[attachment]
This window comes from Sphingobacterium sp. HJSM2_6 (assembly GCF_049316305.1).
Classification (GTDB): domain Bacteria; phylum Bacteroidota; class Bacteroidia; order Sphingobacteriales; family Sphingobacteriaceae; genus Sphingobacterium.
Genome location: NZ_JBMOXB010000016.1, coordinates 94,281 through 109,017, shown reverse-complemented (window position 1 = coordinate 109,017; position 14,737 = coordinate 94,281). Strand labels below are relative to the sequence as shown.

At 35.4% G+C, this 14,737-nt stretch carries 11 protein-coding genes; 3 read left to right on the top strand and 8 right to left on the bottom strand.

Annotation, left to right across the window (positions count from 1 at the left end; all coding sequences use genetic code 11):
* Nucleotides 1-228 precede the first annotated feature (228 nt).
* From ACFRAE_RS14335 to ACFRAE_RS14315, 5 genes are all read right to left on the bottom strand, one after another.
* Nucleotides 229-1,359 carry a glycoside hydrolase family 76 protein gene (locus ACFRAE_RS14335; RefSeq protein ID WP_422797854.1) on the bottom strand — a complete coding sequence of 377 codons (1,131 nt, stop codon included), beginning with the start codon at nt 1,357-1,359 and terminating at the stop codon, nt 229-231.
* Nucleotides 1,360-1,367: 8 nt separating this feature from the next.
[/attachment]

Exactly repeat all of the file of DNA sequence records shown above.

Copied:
This window comes from Sphingobacterium sp. HJSM2_6 (assembly GCF_049316305.1).
Classification (GTDB): domain Bacteria; phylum Bacteroidota; class Bacteroidia; order Sphingobacteriales; family Sphingobacteriaceae; genus Sphingobacterium.
Genome location: NZ_JBMOXB010000016.1, coordinates 94,281 through 109,017, shown reverse-complemented (window position 1 = coordinate 109,017; position 14,737 = coordinate 94,281). Strand labels below are relative to the sequence as shown.

At 35.4% G+C, this 14,737-nt stretch carries 11 protein-coding genes; 3 read left to right on the top strand and 8 right to left on the bottom strand.

Annotation, left to right across the window (positions count from 1 at the left end; all coding sequences use genetic code 11):
* Nucleotides 1-228 precede the first annotated feature (228 nt).
* From ACFRAE_RS14335 to ACFRAE_RS14315, 5 genes are all read right to left on the bottom strand, one after another.
* Nucleotides 229-1,359 carry a glycoside hydrolase family 76 protein gene (locus ACFRAE_RS14335; RefSeq protein ID WP_422797854.1) on the bottom strand — a complete coding sequence of 377 codons (1,131 nt, stop codon included), beginning with the start codon at nt 1,357-1,359 and terminating at the stop codon, nt 229-231.
* Nucleotides 1,360-1,367: 8 nt separating this feature from the next.